(Comment 2) Another comment requested clarification of the proposed process for selecting participants. The comment expressed concern that FDA's Pilot Project Program may include only those entities that are most engaged in DSCSA implementation currently. The comment also described concern that the findings and results may not accurately reflect the current environment, because the program may not include supply chain members with fewer resources, less sophisticated compliance methods, or that are not as closely connected as other trading partners.

    (Response 2) Participation in the Pilot Project Program is open to anyone in the pharmaceutical distribution supply chain (authorized manufacturers, repackagers, wholesale distributors, and dispensers) and other stakeholders. FDA plans to coordinate with stakeholders that reflect the diversity of the pharmaceutical distribution supply chain, including large and small entities from all industry sectors. FDA expects that participants will propose the design and execution of their pilot project in their submission to FDA, which may include coordination with partnering entities. Such coordination may help resolve some of the concern that the findings and results may not accurately reflect the current environment of supply chain members that may have fewer resources or less sophisticated compliance methods.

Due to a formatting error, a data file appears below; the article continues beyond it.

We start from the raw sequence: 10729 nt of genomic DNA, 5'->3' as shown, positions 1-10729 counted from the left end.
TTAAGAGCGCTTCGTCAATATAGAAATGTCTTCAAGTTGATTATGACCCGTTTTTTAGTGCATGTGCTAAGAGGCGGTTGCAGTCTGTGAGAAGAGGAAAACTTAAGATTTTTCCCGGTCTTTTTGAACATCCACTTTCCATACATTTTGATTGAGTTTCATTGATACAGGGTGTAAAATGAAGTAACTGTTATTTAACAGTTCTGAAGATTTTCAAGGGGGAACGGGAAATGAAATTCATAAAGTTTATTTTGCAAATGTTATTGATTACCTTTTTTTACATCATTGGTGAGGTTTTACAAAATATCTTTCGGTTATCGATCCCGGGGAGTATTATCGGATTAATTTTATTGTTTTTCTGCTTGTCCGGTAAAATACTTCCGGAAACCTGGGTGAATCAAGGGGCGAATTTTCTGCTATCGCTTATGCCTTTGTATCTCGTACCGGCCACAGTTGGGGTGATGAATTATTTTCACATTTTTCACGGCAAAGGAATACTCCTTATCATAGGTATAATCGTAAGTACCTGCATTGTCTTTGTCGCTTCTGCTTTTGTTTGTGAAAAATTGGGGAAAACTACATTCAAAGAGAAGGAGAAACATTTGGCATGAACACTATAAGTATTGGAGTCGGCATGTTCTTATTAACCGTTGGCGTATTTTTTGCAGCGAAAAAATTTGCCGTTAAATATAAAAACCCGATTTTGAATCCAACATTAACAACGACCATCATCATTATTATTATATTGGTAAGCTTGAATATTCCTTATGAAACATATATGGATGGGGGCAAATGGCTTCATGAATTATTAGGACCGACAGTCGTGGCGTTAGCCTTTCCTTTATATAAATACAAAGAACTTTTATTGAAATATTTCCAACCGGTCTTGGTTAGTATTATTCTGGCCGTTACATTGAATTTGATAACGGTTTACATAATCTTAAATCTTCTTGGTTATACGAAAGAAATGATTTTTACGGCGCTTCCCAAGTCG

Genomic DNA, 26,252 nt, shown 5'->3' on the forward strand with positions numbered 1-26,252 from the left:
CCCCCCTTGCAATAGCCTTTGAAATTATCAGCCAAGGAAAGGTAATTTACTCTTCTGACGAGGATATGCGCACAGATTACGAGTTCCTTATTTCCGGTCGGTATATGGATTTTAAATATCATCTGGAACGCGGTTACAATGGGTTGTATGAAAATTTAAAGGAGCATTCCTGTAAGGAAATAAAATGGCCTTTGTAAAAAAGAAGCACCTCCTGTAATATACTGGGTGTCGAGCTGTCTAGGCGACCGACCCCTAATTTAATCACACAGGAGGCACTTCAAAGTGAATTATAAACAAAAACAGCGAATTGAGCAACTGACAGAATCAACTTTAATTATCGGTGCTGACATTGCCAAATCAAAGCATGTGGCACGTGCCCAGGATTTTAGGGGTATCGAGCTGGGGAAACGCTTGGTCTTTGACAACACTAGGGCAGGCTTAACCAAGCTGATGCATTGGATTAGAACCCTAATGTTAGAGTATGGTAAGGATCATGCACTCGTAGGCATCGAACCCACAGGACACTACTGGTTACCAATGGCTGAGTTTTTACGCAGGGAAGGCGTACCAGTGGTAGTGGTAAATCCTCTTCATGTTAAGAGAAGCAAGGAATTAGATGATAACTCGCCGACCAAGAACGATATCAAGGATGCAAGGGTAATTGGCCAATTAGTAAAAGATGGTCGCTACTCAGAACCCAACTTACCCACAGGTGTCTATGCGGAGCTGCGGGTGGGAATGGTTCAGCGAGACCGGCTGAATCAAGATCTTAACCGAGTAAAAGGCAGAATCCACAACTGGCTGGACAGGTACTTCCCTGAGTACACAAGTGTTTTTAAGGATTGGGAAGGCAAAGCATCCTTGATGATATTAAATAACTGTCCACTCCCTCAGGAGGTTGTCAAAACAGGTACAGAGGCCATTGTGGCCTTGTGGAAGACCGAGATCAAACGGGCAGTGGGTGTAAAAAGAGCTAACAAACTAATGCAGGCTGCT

(Comment 3) Another comment did not support FDA considering products for eligibility in proposed pilot projects that may be outside the scope of the DSCSA definition of “product,” such as over-the-counter medications. The comment suggested that if FDA is expanding the scope of pilot projects to include additional products, then the timeline for pilot projects would need to be delayed beyond 2023 to allow sufficient time for supply chain participants to adjust to the needs of these expanded pilots.